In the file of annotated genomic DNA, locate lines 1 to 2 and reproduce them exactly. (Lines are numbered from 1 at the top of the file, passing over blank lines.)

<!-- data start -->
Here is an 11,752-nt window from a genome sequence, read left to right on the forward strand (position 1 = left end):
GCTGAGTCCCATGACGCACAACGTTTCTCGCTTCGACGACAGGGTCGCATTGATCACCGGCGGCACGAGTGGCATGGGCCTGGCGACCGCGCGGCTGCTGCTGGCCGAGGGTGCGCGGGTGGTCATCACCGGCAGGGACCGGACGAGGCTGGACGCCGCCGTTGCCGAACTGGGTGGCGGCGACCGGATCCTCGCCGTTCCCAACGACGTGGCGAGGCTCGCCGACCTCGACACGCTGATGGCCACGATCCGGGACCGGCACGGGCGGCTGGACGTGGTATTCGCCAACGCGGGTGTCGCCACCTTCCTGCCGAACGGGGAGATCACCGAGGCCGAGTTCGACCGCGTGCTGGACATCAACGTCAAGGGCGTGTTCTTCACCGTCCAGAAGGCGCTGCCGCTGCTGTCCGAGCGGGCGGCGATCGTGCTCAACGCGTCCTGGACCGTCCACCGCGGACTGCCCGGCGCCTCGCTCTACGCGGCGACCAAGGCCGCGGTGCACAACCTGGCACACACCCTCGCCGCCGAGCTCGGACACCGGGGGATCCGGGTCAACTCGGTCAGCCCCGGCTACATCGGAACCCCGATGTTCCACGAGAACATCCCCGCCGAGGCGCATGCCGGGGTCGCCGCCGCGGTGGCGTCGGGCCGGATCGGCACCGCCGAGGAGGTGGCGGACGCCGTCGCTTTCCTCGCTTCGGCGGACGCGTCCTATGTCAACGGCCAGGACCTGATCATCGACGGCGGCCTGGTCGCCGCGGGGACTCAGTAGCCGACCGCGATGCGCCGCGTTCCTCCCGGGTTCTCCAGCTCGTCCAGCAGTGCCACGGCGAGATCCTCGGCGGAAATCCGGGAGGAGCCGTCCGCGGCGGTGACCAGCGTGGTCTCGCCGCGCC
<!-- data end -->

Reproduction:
Here is an 11,752-nt window from a genome sequence, read left to right on the forward strand (position 1 = left end):
GCTGAGTCCCATGACGCACAACGTTTCTCGCTTCGACGACAGGGTCGCATTGATCACCGGCGGCACGAGTGGCATGGGCCTGGCGACCGCGCGGCTGCTGCTGGCCGAGGGTGCGCGGGTGGTCATCACCGGCAGGGACCGGACGAGGCTGGACGCCGCCGTTGCCGAACTGGGTGGCGGCGACCGGATCCTCGCCGTTCCCAACGACGTGGCGAGGCTCGCCGACCTCGACACGCTGATGGCCACGATCCGGGACCGGCACGGGCGGCTGGACGTGGTATTCGCCAACGCGGGTGTCGCCACCTTCCTGCCGAACGGGGAGATCACCGAGGCCGAGTTCGACCGCGTGCTGGACATCAACGTCAAGGGCGTGTTCTTCACCGTCCAGAAGGCGCTGCCGCTGCTGTCCGAGCGGGCGGCGATCGTGCTCAACGCGTCCTGGACCGTCCACCGCGGACTGCCCGGCGCCTCGCTCTACGCGGCGACCAAGGCCGCGGTGCACAACCTGGCACACACCCTCGCCGCCGAGCTCGGACACCGGGGGATCCGGGTCAACTCGGTCAGCCCCGGCTACATCGGAACCCCGATGTTCCACGAGAACATCCCCGCCGAGGCGCATGCCGGGGTCGCCGCCGCGGTGGCGTCGGGCCGGATCGGCACCGCCGAGGAGGTGGCGGACGCCGTCGCTTTCCTCGCTTCGGCGGACGCGTCCTATGTCAACGGCCAGGACCTGATCATCGACGGCGGCCTGGTCGCCGCGGGGACTCAGTAGCCGACCGCGATGCGCCGCGTTCCTCCCGGGTTCTCCAGCTCGTCCAGCAGTGCCACGGCGAGATCCTCGGCGGAAATCCGGGAGGAGCCGTCCGCGGCGGTGACCAGCGTGGTCTCGCCGCGCC